Superman is able to immobilize Kory briefly so he can interrogate the criminal. But the crook mutates in front of him, becoming this monstrous thing. Before Superman can ask him any questions, Starfire returns and incinerates the guy with a starbolt.

The criminals are acting as hosts for alien life forms which are mutating them. In theory, the 'man' is dead, his body just a vessel for the Daemon being. Kory says since the man was dead, she didn't have to worry about killing 'him'.

Of course it means she killed 'it', a sentient albeit evil Daemonite.

At least Lobdell has Superman chastise her for killing anything.

I have to say, if you like nonstop cheesecake, Benes has to be a favorite. We certainly get enough of a view of her chest and behind throughou.

The 'guns' the beings were toting were inoculators. The man injected himself with a Daemonite, willingly becoming its vessel. I wonder if these people know they are basically killing themselves?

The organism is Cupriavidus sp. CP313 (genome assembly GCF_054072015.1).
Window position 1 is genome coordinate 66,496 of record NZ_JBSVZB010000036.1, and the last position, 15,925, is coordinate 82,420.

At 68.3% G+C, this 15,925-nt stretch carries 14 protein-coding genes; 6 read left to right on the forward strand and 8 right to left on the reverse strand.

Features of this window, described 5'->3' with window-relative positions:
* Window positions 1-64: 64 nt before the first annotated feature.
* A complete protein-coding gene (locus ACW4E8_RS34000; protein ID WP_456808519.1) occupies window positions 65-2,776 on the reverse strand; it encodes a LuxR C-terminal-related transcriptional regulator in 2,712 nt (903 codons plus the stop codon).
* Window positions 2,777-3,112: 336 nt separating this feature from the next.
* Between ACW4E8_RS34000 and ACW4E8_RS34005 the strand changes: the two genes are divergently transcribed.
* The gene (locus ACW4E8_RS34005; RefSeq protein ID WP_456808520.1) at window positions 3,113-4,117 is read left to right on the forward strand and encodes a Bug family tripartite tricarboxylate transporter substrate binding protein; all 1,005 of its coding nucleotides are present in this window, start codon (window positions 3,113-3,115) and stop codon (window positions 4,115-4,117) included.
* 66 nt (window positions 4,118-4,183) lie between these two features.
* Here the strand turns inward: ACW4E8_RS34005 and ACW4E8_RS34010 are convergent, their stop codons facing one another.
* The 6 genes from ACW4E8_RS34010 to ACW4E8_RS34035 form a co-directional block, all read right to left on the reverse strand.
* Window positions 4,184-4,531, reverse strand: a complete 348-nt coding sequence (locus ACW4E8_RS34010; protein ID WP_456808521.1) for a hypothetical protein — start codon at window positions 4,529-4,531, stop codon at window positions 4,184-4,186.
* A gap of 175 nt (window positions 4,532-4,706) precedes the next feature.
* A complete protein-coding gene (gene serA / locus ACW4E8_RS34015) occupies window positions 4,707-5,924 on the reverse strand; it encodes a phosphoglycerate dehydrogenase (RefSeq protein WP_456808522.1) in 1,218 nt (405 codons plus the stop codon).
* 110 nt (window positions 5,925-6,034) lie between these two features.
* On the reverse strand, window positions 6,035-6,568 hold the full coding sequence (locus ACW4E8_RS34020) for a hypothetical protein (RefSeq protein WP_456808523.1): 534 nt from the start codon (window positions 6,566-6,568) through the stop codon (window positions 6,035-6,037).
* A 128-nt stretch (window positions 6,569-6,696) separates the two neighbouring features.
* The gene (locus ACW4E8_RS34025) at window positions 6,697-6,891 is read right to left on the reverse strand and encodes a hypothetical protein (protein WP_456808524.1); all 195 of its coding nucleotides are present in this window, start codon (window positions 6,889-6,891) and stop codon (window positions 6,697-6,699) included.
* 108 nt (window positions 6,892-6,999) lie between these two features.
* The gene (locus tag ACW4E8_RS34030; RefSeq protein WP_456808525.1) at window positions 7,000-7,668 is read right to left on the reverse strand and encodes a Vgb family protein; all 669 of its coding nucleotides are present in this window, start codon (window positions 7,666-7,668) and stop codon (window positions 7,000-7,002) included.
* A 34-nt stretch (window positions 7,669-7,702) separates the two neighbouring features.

So let's also take a look at the New 52 universe. In this universe, Starfire ... a hero supposedly ... blasts through a police station wall. She kills someone in front of Superman. He doesn't chastise her in any meaningful way. The Metropolis police waste no time in emptying their revolvers at the two heroes.

When Starfire learns there are more of these guns on the streets, she leaves to mete out some fatal justice.

Last issue, Cat Grant decided to reject Morgan Edge's offer to buy

In a rather creepy way, we see Edge, in his car, approach Grant as she walks home. When she tells him she isn't selling, he gives her this veiled threat.

Now after Jimmy warned her about Edge trying to hide something, and after this sidewalk approach, you think Cat might be a little more aware that this is a threat. But instead she seems to take it at face value. This is a brief scene, so maybe we will see her be more astute the next time.